We all love the great outdoors here, right?
Don’t you hate getting to the crag or beach only to find wrappers and bottles left by the last group? We know the feels. So when we saw the idea of a “Single Use Plastic Free July” challenge being proposed on social media, we were in!
If cutting down your waste production sounds like a good deal to you, below is our top four easiest ways to cut down your single use waste — without sacrificing any of your creature comforts.
- The Everyday Water Bottle
By now I’m sure most nature enthusiasts out there have your their own reusable water bottles. But if you’re still running to the store for bottled water, prepare to join the club with the easy step 1!
For years Nalgene has been leading the scene, with affordably functional bottles made from top quality materials. They aren’t the only ones any more. CamelBak offers a unique variety of bottles now, some with sports straws if you prefer your water to be sucked as opposed to sipped. For the more industrial user, Klean Kanteen and HydroFlask makes heavy duty (and lightweight) insulated stainless steel bottles.
Basically – there’s more than one way to water a cat.
2. Reusable Cold Drink Tumbler
It’s summer, and that means iced teas and coffee drinks galore. I love my daily iced drink pit stop, but absolutely despised the amount of cups and straws I was going through.
The US alone uses enough straws to wrap around the earth 2.5 times, every day.
That’s a whole lotta waste.
Conveniently enough, there are TONS of daily reusable cold drink cups, with lids and straws, so your green sensibilities don’t get in the way of your caffeine consumption.
3. Cloth Produce Bags
Thankfully, my county has banned the one time plastic grocery bag, so everyone has their own totes, but if you peel that layer off of the onion you’ll find more and more plastic. No one wants wet lettuce sitting naked on the grocery store conveyor belt, and bulk bin grabs like dried mango or wasabi almonds aren’t going to magically clump together until you’ve made it home. Enter scene – muslin.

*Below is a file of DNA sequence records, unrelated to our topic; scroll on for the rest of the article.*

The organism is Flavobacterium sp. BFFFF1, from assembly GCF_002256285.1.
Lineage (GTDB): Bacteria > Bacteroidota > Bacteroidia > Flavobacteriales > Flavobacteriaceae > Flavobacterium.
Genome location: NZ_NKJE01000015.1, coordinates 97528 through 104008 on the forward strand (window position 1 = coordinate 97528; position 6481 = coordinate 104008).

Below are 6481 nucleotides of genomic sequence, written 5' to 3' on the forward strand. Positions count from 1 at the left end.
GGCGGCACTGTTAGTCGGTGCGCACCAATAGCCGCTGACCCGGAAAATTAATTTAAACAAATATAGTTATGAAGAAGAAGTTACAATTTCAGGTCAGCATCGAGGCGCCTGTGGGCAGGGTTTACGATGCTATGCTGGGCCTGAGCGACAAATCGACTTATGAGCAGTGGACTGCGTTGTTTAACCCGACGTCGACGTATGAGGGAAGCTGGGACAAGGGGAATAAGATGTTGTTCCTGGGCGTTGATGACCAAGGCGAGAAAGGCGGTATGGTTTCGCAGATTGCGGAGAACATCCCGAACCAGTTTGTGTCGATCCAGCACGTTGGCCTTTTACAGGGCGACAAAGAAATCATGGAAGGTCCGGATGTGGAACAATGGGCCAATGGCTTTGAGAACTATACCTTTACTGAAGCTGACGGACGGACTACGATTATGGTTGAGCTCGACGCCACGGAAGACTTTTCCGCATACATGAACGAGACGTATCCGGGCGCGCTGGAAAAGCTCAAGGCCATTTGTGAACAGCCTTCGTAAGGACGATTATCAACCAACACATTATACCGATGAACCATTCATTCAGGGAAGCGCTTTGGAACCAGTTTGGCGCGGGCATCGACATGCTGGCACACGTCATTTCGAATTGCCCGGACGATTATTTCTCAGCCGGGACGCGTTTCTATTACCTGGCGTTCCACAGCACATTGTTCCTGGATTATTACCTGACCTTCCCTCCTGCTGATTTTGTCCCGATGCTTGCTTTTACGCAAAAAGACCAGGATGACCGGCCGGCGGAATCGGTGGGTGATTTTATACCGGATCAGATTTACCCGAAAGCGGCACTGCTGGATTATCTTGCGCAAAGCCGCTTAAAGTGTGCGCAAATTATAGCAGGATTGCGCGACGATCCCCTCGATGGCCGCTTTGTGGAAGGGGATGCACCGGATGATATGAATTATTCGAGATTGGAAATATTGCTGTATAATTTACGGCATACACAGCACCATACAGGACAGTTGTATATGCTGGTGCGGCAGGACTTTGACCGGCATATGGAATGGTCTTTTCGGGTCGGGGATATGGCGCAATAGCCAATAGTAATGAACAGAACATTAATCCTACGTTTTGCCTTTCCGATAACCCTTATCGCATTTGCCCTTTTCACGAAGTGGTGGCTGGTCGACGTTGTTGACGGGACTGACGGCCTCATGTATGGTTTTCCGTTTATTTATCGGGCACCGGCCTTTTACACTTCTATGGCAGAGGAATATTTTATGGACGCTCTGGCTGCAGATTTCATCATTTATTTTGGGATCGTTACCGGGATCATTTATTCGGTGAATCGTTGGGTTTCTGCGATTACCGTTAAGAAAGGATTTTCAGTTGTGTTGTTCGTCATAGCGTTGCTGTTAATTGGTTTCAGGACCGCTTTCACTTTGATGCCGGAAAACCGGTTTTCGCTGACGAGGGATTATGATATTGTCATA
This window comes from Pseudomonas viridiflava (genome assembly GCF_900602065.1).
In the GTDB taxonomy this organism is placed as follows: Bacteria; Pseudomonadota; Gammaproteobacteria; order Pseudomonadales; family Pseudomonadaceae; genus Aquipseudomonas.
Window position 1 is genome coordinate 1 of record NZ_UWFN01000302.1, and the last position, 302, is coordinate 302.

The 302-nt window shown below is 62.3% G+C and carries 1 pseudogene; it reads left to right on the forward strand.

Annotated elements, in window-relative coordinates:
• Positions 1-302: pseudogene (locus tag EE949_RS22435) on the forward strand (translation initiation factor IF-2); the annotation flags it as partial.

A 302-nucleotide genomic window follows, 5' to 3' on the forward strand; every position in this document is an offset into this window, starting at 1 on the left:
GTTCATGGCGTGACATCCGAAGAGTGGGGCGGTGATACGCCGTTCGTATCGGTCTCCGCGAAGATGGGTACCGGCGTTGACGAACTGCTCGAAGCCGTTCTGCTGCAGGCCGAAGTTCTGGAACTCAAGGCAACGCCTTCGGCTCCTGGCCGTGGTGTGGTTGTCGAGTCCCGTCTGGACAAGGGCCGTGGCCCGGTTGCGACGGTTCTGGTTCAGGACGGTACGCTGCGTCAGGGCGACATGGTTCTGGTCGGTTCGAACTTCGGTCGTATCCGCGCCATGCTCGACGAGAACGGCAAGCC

(or any reusable bag like material really..)
I prefer using muslin bags like this one, easy to wash and hang dry if they get too dirty, but if you’re looking to hold flour or something extremely fine, you’ll want a different material.
4. The Menstrual Cup
The phrase “menstrual cup” may conjure up images of anything from literal bra burning, man hating feminists from the 60’s inviting you to share their community undergarments to nightmare fueled premonitions that combine the films Saw and Carrie into one giant horrified NOPE, but before you slam the laptop or throw your phone lets let rationale prevail over emotion and listen just a few more sentences.
The average woman throws away 250 to 300 pounds of period gear in her lifetime, according to Flow: The Cultural History of Menstruation. Surely not the most substantial litter factor in the world, but definitely not nothing! Aside from the green argument, tampons really aren’t all that fantastic for you. Toxic shock syndrome, vaginal infections, and a number of health risks thanks to unhealthy and unregulated materials are just a few of the prize doors waiting to be opened. Granted, there are “better” tampons that advertise organic cotton and no chlorine, but that only limits the gamble.
Unfortunately, there is no “one size fits all” cup we can direct you towards, being that vaginas come in all shapes and sizes, and as far as menstual cups go, if it aint right-it aint right. But these links will help you Goldilocks through the growing list of cup-companies.
* pro beta – getting acquainted with your new tool can be easier in the shower, but be sure to keep it free of soap and shampoos.